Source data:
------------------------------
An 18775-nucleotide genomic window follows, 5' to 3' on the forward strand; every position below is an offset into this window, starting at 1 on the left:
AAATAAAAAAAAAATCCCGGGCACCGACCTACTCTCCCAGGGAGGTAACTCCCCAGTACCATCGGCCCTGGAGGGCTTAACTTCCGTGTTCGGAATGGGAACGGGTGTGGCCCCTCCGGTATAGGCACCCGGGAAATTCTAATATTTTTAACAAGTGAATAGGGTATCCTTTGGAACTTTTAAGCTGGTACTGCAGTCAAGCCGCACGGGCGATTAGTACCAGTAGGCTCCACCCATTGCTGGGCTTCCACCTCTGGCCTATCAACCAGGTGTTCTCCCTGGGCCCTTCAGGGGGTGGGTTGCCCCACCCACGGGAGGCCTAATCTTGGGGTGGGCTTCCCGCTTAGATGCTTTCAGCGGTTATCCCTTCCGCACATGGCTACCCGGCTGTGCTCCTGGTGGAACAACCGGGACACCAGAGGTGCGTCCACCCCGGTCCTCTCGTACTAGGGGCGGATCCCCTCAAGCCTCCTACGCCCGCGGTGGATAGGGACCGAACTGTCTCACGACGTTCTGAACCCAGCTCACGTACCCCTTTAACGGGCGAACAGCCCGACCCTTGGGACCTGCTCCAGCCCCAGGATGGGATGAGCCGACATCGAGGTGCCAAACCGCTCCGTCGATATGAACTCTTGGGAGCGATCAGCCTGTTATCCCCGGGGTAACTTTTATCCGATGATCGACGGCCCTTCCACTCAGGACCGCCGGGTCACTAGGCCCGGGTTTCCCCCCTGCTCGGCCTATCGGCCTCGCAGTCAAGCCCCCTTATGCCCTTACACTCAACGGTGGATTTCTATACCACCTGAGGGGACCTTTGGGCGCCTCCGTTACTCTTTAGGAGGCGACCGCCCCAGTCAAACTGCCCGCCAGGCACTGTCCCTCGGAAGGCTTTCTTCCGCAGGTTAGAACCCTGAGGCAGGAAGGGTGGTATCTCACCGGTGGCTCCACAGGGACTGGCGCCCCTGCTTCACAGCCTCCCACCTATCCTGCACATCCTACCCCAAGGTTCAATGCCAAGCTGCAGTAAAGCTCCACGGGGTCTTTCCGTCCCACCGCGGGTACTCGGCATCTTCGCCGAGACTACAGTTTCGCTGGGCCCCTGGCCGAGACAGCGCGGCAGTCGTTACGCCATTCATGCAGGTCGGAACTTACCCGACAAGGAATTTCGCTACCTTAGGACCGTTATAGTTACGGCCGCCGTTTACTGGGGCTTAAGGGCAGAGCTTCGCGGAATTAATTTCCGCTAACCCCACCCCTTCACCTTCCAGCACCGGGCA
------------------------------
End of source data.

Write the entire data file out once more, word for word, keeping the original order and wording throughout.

An 18775-nucleotide genomic window follows, 5' to 3' on the forward strand; every position below is an offset into this window, starting at 1 on the left:
AAATAAAAAAAAAATCCCGGGCACCGACCTACTCTCCCAGGGAGGTAACTCCCCAGTACCATCGGCCCTGGAGGGCTTAACTTCCGTGTTCGGAATGGGAACGGGTGTGGCCCCTCCGGTATAGGCACCCGGGAAATTCTAATATTTTTAACAAGTGAATAGGGTATCCTTTGGAACTTTTAAGCTGGTACTGCAGTCAAGCCGCACGGGCGATTAGTACCAGTAGGCTCCACCCATTGCTGGGCTTCCACCTCTGGCCTATCAACCAGGTGTTCTCCCTGGGCCCTTCAGGGGGTGGGTTGCCCCACCCACGGGAGGCCTAATCTTGGGGTGGGCTTCCCGCTTAGATGCTTTCAGCGGTTATCCCTTCCGCACATGGCTACCCGGCTGTGCTCCTGGTGGAACAACCGGGACACCAGAGGTGCGTCCACCCCGGTCCTCTCGTACTAGGGGCGGATCCCCTCAAGCCTCCTACGCCCGCGGTGGATAGGGACCGAACTGTCTCACGACGTTCTGAACCCAGCTCACGTACCCCTTTAACGGGCGAACAGCCCGACCCTTGGGACCTGCTCCAGCCCCAGGATGGGATGAGCCGACATCGAGGTGCCAAACCGCTCCGTCGATATGAACTCTTGGGAGCGATCAGCCTGTTATCCCCGGGGTAACTTTTATCCGATGATCGACGGCCCTTCCACTCAGGACCGCCGGGTCACTAGGCCCGGGTTTCCCCCCTGCTCGGCCTATCGGCCTCGCAGTCAAGCCCCCTTATGCCCTTACACTCAACGGTGGATTTCTATACCACCTGAGGGGACCTTTGGGCGCCTCCGTTACTCTTTAGGAGGCGACCGCCCCAGTCAAACTGCCCGCCAGGCACTGTCCCTCGGAAGGCTTTCTTCCGCAGGTTAGAACCCTGAGGCAGGAAGGGTGGTATCTCACCGGTGGCTCCACAGGGACTGGCGCCCCTGCTTCACAGCCTCCCACCTATCCTGCACATCCTACCCCAAGGTTCAATGCCAAGCTGCAGTAAAGCTCCACGGGGTCTTTCCGTCCCACCGCGGGTACTCGGCATCTTCGCCGAGACTACAGTTTCGCTGGGCCCCTGGCCGAGACAGCGCGGCAGTCGTTACGCCATTCATGCAGGTCGGAACTTACCCGACAAGGAATTTCGCTACCTTAGGACCGTTATAGTTACGGCCGCCGTTTACTGGGGCTTAAGGGCAGAGCTTCGCGGAATTAATTTCCGCTAACCCCACCCCTTCACCTTCCAGCACCGGGCA